Our results show that the serum apelin in diabetic patients was significantly lower than that in non-diabetic controls, which is different from the results of most other studies, which showed increased serum apelin levels in type 2 diabetes mellitus [13], and in Type 2 diabetes with diabetic peripheral neuropathy [26], proliferative diabetic retinopathy [27] and coronary artery stenosis [28]. However, decreased serum apelin levels were also observed in Type 2 diabetes, especially in newly diagnosed and untreated patients [23, 29]. This can be explained by that apelin regulates insulin sensitivity and enhances brown adipogenesis in different tissues associated with diabetes [30]. In fact, insulin stimulates apelin synthesis and release in adipocytes, and plasma apelin level markedly increases in obesity associated with insulin resistance and hyperinsulinemia [31]. A hypothesis has been proposed that high apelin levels in people with type 2 diabetes might be a compensatory mechanism for decreased insulin sensitivity [32]. Considering that most patients with type 2 diabetes are thin after disease onset, resulting in reduced size of adipose tissue, which may be associated with low serum Apelin. Our study showed slight but not significant negative correlation of serum apelin with BMI of patients, and this may provide a clue about the decreased serum apelin in T2DM patients.

We proved that serum apelin could determine MCI in patients with T2DM. However, the study is limited because all study subjects were Chinese population. Further validation of the findings in other ethnic groups is needed.

Conclusion

In this study, it is concluded that serum apelin levels significantly reduce in T2DM-MCI patients as compared to T2DM-nonMCI patients. Apelin could be serve as independent biomarker for T2DM-associated cognitive impairment for early diagnosis. It could be considered among therapeutic agents used in the prevention of cognitive impairment and in the prevention or reduction of its critical complications. Although large scale evaluation for these candidates is required, our study provide informatics insights for T2DM-MCI detection. Serum apelin can be a powerful tool for the evaluation of cognitive impairment diseases.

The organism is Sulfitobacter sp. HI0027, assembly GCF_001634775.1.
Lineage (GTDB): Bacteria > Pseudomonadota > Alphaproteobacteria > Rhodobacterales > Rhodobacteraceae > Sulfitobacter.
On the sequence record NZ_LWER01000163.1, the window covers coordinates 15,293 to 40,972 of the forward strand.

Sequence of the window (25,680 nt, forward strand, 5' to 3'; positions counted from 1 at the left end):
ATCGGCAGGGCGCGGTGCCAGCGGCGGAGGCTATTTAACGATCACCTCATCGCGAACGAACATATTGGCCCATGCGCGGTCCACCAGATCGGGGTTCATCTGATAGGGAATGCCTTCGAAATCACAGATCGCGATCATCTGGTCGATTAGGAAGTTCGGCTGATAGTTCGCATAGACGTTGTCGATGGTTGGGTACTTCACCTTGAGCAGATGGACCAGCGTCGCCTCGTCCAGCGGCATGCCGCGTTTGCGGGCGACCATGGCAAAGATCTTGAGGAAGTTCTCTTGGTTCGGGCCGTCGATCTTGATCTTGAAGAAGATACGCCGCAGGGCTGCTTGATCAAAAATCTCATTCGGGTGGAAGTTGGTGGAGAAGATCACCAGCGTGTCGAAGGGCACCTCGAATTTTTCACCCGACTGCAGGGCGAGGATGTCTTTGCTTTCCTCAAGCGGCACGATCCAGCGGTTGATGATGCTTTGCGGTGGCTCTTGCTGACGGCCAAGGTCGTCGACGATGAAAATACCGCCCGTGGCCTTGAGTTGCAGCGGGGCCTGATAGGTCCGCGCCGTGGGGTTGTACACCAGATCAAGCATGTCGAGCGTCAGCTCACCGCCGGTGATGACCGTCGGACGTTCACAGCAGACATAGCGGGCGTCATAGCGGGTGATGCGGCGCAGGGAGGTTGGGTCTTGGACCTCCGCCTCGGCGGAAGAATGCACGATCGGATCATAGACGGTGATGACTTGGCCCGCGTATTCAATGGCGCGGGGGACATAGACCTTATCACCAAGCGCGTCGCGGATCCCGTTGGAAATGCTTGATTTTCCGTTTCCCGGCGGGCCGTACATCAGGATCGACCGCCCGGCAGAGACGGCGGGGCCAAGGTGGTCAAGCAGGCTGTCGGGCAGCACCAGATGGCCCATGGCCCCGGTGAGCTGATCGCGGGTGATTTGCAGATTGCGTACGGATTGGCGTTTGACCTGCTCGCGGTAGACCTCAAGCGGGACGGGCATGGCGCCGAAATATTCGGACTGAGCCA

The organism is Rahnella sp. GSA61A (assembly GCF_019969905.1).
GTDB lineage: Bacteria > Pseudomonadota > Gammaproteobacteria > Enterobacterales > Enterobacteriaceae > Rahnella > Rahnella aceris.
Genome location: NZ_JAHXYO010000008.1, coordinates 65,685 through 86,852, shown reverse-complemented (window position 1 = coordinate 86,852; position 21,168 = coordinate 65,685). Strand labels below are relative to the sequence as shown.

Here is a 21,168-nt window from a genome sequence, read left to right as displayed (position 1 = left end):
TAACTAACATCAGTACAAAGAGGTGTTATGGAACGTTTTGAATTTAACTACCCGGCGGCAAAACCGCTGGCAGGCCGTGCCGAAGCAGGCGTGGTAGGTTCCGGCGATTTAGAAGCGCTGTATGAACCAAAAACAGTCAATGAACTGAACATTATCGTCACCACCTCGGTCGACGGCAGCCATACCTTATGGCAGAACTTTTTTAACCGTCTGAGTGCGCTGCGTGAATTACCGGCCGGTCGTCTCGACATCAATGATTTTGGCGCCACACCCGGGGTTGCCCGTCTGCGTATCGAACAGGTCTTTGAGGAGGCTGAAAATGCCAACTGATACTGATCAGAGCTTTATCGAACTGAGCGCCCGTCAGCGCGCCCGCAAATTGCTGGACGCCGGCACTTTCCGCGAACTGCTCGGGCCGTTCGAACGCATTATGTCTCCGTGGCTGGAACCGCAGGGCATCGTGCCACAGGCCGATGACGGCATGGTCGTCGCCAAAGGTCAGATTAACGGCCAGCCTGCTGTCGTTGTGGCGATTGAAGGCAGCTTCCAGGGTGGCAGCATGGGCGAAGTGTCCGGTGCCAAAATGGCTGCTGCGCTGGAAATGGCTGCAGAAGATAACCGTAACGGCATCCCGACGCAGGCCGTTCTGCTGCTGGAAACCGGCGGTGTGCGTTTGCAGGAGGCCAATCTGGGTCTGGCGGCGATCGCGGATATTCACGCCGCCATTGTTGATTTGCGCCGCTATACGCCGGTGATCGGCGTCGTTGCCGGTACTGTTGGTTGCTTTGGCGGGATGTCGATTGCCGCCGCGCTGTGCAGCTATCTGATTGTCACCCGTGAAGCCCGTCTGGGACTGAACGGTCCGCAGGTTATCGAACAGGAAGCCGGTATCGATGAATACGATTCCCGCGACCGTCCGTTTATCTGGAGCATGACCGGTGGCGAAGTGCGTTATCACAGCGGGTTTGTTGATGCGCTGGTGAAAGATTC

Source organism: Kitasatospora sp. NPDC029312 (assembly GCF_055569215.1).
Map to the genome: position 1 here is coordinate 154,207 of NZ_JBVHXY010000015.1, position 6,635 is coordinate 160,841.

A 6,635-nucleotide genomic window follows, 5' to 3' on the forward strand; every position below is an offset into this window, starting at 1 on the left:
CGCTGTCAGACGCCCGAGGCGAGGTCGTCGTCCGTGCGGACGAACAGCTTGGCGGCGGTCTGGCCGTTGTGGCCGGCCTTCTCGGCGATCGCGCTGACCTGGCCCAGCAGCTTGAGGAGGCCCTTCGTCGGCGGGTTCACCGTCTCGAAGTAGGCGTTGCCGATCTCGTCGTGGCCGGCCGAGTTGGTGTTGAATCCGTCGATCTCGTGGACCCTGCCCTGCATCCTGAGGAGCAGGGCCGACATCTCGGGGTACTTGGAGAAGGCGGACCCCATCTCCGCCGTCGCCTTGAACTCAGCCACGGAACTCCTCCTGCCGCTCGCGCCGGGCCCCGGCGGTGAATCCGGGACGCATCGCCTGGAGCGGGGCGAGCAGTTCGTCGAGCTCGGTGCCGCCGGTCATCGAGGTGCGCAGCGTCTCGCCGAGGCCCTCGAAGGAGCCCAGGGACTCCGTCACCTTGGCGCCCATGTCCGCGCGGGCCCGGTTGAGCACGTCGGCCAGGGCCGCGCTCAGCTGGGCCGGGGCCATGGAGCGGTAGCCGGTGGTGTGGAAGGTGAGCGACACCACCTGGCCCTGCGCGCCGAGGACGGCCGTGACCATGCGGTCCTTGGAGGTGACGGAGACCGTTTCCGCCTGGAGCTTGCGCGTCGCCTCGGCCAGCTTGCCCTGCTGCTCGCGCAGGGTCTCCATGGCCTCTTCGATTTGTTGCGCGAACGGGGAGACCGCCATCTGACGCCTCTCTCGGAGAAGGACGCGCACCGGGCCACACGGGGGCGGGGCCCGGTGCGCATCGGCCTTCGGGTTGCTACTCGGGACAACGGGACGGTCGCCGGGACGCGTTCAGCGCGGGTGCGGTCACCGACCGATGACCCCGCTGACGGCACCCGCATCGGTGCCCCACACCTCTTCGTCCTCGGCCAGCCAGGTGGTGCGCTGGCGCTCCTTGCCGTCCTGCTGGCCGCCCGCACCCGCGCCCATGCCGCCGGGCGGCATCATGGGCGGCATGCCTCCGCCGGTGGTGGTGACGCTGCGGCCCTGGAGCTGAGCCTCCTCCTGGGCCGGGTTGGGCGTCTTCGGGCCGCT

Availability of data and materials

The datasets used and/or analyzed during the current study are available from the corresponding author on reasonable request.

Abbreviations

APLN:

Apelin

T2DM:

Type 2 diabetes mellitus

IR:

Insulin resistance

BMI:

Body mass index

TG:

Triglyceride

TC:

Total cholesterol

LDL-C:

Low-density lipoprotein cholesterol

HDL-C:

High-density lipoprotein cholesterol

MCI:

Mild cognitive impairment

AD:

Alzheimer's disease

CVD:

Cardiovascular disease

BDNF:

Brain-derived neurotrophic factor

MoCA:

Montreal Cognitive Assessment

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Contributions

Y J and X L designed research; Y J, S W and X L conducted research; Y J and S W analyzed data and table; Y J prepare initial manuscript and X L had primary responsibility for final content. All authors read and approved the final manuscript.

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Correspondence to Xinghui Liu.

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Our study has been approved by the medical ethics committee of the Shanghai Kaiyuan Orthopedic Hospital and written informed consent were obtained from all included patient’s.

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Jiang, Y., Wang, S. & Liu, X. Low serum apelin levels are associated with mild cognitive impairment in Type 2 diabetic patients. BMC Endocr Disord 22, 137 (2022). https://doi.org/10.1186/s12902-022-01051-1

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Keywords

  • Type 2 diabetes mellitus
  • Mild cognitive impairment (MCI)
  • Apelin